The gun-barrel sequence: Consider this to be the movie equivalent of the yellow semicircles that the above-mentioned fast-food purveyor has used to brand their company. Created at the last  minute by Maurice Binder, the gun barrel sequence has appeared in every Eon Productions-produced Bond film – although not always at the beginning. Casino Royale, in 2006, incorporated a brief gun barrel view as Bond fires his pistol at a bad guy in a public restroom. The following two flicks – Quantum of Solace and Skyfall – placed the familiar opening at the end.

The pre-credits scene: A mini-film of sorts, as Bond encounters some sort of conflict, wrestles with it, and comes to a resolution – usually in the form of some sort of fantastic escape to safety. (Except for Dr. No. Being the first in the series, there was no pre-credits scene.) There have been variations, especially since the retooling of the Daniel Craig films, but Bond’s mission to destroy a Latin American radar system and his escape in a miniature jet during the opening minutes of Octopussy are perfect examples, complete with wry witticism. When the jet ran low on fuel, 007 merely landed it at a gas station, calmly instructing the attendant to “Fill it up, please.” Cue the theme song…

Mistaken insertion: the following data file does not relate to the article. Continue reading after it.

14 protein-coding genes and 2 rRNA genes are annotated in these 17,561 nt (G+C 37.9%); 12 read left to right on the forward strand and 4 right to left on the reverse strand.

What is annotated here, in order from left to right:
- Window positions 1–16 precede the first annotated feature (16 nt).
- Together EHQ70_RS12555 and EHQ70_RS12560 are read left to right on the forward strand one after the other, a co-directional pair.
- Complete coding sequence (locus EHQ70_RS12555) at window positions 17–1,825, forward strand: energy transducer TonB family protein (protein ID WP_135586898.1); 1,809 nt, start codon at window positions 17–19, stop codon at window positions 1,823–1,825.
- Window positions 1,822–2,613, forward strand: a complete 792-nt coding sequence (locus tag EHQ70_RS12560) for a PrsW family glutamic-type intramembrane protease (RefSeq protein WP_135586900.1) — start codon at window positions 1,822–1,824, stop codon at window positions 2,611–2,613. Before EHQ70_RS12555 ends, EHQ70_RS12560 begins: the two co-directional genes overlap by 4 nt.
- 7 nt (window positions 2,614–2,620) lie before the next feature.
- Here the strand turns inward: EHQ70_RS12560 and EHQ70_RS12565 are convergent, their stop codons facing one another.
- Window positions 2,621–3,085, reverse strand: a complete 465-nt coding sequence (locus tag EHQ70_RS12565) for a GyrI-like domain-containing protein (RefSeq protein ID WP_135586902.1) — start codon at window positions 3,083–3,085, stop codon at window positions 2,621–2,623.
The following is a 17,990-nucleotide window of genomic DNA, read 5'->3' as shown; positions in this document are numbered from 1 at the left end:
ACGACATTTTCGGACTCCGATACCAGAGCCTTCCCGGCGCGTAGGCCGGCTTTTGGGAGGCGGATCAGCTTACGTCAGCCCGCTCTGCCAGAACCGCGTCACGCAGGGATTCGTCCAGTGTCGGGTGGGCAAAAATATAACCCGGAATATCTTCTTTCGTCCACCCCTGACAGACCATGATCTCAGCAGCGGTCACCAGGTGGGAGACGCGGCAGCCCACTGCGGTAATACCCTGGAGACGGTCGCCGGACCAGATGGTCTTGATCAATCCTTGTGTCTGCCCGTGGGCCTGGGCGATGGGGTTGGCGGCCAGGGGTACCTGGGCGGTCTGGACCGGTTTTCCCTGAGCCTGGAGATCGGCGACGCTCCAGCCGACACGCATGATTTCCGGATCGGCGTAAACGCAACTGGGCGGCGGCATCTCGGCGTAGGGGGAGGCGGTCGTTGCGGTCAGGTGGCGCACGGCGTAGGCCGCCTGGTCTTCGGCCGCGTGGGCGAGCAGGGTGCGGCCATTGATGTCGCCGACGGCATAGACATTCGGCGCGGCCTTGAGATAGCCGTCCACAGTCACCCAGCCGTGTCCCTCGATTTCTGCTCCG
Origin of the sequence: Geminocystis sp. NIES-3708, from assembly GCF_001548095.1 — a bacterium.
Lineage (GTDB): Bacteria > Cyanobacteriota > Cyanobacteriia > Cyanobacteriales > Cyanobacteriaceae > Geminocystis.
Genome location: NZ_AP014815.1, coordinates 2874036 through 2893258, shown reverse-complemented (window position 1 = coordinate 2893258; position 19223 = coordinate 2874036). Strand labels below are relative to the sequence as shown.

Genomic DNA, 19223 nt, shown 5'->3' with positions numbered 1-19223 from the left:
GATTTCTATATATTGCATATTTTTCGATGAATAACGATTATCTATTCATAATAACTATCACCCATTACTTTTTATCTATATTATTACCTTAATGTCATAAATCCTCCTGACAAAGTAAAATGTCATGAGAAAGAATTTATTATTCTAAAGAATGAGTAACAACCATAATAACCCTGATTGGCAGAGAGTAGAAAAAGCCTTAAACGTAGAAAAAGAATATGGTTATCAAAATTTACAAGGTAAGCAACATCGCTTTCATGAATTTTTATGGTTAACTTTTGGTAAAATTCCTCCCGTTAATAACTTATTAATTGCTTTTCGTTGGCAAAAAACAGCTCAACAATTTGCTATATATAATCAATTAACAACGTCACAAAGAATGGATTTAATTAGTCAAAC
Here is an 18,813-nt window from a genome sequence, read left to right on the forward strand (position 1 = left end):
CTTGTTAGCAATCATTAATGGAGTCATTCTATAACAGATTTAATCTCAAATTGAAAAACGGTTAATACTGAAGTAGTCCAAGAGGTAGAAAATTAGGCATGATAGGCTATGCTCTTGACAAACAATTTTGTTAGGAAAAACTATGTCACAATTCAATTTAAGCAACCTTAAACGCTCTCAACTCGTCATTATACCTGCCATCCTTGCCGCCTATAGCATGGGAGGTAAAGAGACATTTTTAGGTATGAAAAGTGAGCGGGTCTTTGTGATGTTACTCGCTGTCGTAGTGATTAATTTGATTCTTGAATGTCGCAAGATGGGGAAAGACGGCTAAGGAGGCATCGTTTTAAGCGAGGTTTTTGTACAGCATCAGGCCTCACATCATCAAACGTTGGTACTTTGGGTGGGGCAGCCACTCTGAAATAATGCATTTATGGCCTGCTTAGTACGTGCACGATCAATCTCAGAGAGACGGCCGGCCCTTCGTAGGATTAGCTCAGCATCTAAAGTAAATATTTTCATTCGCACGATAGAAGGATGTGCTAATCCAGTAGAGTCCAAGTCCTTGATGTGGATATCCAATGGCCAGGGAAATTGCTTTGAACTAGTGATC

Opening credits: Whether delivered by Maurice Binder, Robert Brownjohn, Daniel Kleinman, or MK12, the opening credits over the theme song clearly convinced the viewer that “this MUST be a James Bond film.” While a previous blog entry covered the story of the 007 credits, suffice to say that the “formula” called for writhing female forms, bold colors and pools of lights, and signature icons from the franchise.